Drive With Your Hands in the 9 and 3 O'Clock Position
You may have heard that you need to keep your hands on the steering wheel in the 10 and 2, but new evidence has determined that a new hand position for the steering wheel actually allows you better control, is more ergonomic and can help you avoid an accident. By shifting your hands down the steering wheel to the 9 and 3 o’clock position, you can actually get better control of your vehicle and will be more comfortable when you drive. The following are a few in-depth examples why this hand position is optimal for avoiding crashes or even injury during a crash.
Some drivers keep both hands on the top or the bottom of the steering wheel. Some use only one hand to steer. While different people grip the steering wheel different ways, anything besides both hands on the wheel at 9 and 3 reduce the amount of control you have over your vehicle and can lead to collisions if you are ever in a situation where you have to react quickly to avoid a hazard. The 9 and 3 position allows for better control because it offers balance with the vehicle, your turning radius increases, and both hands let you maneuver with less difficulty.
In addition to control, the 9 and 3 o’clock position is optimal because it’s considered a parallel position, making it more comfortable. It keeps the driver’s body stable to reduce excessive steering wheel movement. This is an issue with many young drivers, who tend to overcorrect when faced with a situation in which they must quickly maneuver their vehicle. Excessive steering wheel movement tends to cause serious crashes and even fatalities.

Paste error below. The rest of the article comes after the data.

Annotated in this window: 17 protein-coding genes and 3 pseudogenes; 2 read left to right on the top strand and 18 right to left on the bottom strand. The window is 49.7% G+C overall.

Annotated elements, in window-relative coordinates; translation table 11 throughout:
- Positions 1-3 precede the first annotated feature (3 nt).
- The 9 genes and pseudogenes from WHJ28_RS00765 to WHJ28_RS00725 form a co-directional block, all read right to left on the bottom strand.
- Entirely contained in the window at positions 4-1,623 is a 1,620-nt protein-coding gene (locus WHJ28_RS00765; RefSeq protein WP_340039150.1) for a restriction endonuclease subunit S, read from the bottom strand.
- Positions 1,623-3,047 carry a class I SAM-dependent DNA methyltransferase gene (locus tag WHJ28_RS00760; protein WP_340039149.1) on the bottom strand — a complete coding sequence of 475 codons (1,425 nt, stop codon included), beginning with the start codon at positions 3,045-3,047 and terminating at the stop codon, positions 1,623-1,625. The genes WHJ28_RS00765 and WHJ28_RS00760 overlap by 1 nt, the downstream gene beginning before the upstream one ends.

The 9 and 3 o’clock position also allows drivers to change lanes safely because they can go 180 degrees either way and arrive back at the center. It’s also better for your arms and hands and reduces fatigue, making it the ideal hand position for a long drive.
In the past, drivers were recommended to position their hands at 10 and 2 o’clock. This was before airbags were invented. If you were to keep your hands in that position now, you could break your hands or arms in the event of an airbag deployment. More serious—and rather repulsive—injuries include amputations and degloving.
Airbags tend to deploy upward, so your chest and head are protected. This force of deployment—up to 250 mph—can cause your hands, if placed at the top of the steering wheel, to hit you in the head. If your hands are not amputated, then you could still suffer a concussion or a broken nose. These injuries may sound extreme, but they happen. Remember, keeping your hands in the optimal 9 and 3 o’clock position prevents airbag injuries in the event they deploy in a collision.
Car Accident Attorneys Can Help
There are many things you can do to avoid accidents, and putting your hands in the proper position on the steering wheel is a preventative measure you can take. The following list continues more tips on how to stay safe in Las Vegas. However, if you have been injured, don’t hesitate to reach out to us today for help.